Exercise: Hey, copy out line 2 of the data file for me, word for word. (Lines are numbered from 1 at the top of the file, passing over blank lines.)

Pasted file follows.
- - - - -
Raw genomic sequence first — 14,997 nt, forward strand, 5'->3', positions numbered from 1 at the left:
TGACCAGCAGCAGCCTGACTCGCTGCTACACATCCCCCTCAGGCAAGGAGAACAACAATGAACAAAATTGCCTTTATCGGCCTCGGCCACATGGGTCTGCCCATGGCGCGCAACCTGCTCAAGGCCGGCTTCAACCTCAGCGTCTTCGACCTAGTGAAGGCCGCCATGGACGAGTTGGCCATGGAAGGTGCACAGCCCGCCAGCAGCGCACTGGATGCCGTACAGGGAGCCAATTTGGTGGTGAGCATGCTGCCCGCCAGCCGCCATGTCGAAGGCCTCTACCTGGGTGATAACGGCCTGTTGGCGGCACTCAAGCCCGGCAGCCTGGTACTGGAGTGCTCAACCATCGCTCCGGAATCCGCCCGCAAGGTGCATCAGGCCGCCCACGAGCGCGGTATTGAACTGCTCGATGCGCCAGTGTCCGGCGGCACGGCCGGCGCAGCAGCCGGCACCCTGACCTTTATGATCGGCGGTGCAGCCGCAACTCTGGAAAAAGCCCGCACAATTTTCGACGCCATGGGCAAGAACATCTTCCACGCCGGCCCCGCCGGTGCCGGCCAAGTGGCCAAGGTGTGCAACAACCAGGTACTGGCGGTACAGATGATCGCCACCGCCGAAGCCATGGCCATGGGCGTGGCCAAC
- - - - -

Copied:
TGACCAGCAGCAGCCTGACTCGCTGCTACACATCCCCCTCAGGCAAGGAGAACAACAATGAACAAAATTGCCTTTATCGGCCTCGGCCACATGGGTCTGCCCATGGCGCGCAACCTGCTCAAGGCCGGCTTCAACCTCAGCGTCTTCGACCTAGTGAAGGCCGCCATGGACGAGTTGGCCATGGAAGGTGCACAGCCCGCCAGCAGCGCACTGGATGCCGTACAGGGAGCCAATTTGGTGGTGAGCATGCTGCCCGCCAGCCGCCATGTCGAAGGCCTCTACCTGGGTGATAACGGCCTGTTGGCGGCACTCAAGCCCGGCAGCCTGGTACTGGAGTGCTCAACCATCGCTCCGGAATCCGCCCGCAAGGTGCATCAGGCCGCCCACGAGCGCGGTATTGAACTGCTCGATGCGCCAGTGTCCGGCGGCACGGCCGGCGCAGCAGCCGGCACCCTGACCTTTATGATCGGCGGTGCAGCCGCAACTCTGGAAAAAGCCCGCACAATTTTCGACGCCATGGGCAAGAACATCTTCCACGCCGGCCCCGCCGGTGCCGGCCAAGTGGCCAAGGTGTGCAACAACCAGGTACTGGCGGTACAGATGATCGCCACCGCCGAAGCCATGGCCATGGGCGTGGCCAAC